The stress of caring for aging parents or a spouse with dementia is well known to unpaid caregivers, leading to caregiver burnout. And the numbers are staggering.
According to the American Association of Retired Persons (AARP) estimates of more than 65.7 million Americans serve as informal caregivers either to a child with special needs or an adult who lives in the community and needs help.
The AARP compiled a report on family caregivers, the executive summary is here. This is not the typical paid in home care services, but families struggling to do it all on their own, leading to caregiver burnout.
These informal caregivers are family, friends or volunteers who provide care for a loved one. Informal caregivers are rarely paid directly for their services. They may receive indirect payment through sharing a loved one’s income or assets.
Caregivers face many challenges providing care at home. A wife caring for her husband may risk injury trying to move help him with activities of daily living such as help him bathe or use the toilet. One spouse who has medical issues may be trying to care for the other spouse who has cognitive decline and needs dementia care.
The financial impact is another challenge. If a spouse offering informal care is employed and has to quit his or her job to provide care there is a significant impact on that family’s finances. The same is true when an adult child cuts back hours or quits a job altogether to care for aging parents.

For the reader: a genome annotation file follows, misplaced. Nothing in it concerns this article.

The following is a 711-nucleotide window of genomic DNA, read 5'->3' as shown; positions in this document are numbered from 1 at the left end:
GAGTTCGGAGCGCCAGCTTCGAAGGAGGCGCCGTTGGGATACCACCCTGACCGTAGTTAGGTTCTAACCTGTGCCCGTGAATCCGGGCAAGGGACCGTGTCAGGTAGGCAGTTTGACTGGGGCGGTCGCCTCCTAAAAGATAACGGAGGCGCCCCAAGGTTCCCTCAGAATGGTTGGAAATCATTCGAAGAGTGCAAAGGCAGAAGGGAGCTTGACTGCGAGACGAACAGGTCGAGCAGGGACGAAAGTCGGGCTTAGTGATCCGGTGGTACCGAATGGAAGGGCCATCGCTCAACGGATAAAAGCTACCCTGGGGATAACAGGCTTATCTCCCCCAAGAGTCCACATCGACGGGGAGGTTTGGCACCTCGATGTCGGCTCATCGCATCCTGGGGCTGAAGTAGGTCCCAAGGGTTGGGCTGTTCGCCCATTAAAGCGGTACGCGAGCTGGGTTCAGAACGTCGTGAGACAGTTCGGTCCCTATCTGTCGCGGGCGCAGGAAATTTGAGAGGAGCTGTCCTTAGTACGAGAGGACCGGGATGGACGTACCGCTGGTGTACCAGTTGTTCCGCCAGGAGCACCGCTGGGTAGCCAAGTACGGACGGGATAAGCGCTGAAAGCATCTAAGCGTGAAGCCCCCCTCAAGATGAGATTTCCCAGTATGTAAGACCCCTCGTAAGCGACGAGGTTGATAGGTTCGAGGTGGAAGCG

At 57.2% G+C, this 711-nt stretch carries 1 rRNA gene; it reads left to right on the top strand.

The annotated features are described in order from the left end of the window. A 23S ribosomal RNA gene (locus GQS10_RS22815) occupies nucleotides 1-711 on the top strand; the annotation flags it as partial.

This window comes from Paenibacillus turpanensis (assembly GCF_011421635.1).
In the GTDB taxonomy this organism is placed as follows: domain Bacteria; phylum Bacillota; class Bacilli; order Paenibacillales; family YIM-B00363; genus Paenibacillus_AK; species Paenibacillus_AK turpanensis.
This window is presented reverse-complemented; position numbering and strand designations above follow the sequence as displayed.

There can also be significant impact on the emotional and physical health of the caregiving spouse. Because of the strain and caregiver burnout often associated with caregiving, the healthy spouse may experience deteriorating health and eventually require long term care services as well. In some cases healthy spouses have succumbed drastically to the pressures of caregiving and died prematurely, well before their care recipients have died.
Any member of the family providing informal caregiving services should be aware of five issues that may arise;
- Inadequate care provided to a loved one
- Lack of training for caregivers
- Lack of social stimulation for care recipients
- Informal caregivers unable to handle the challenge
- Depression and physical ailments caused by caregiver burnout
A reputable home care agency may alleviate some of the caregiver burnout by providing respite care for the informal caregiver, basically a break to tend to his or her own needs, social experiences, hobbies or medical appointments.
In addition, spouses or children should seek out information from reputable sources, such at the Alzheimer’s Association, Parkinson’s Association, AARP, or the family physician.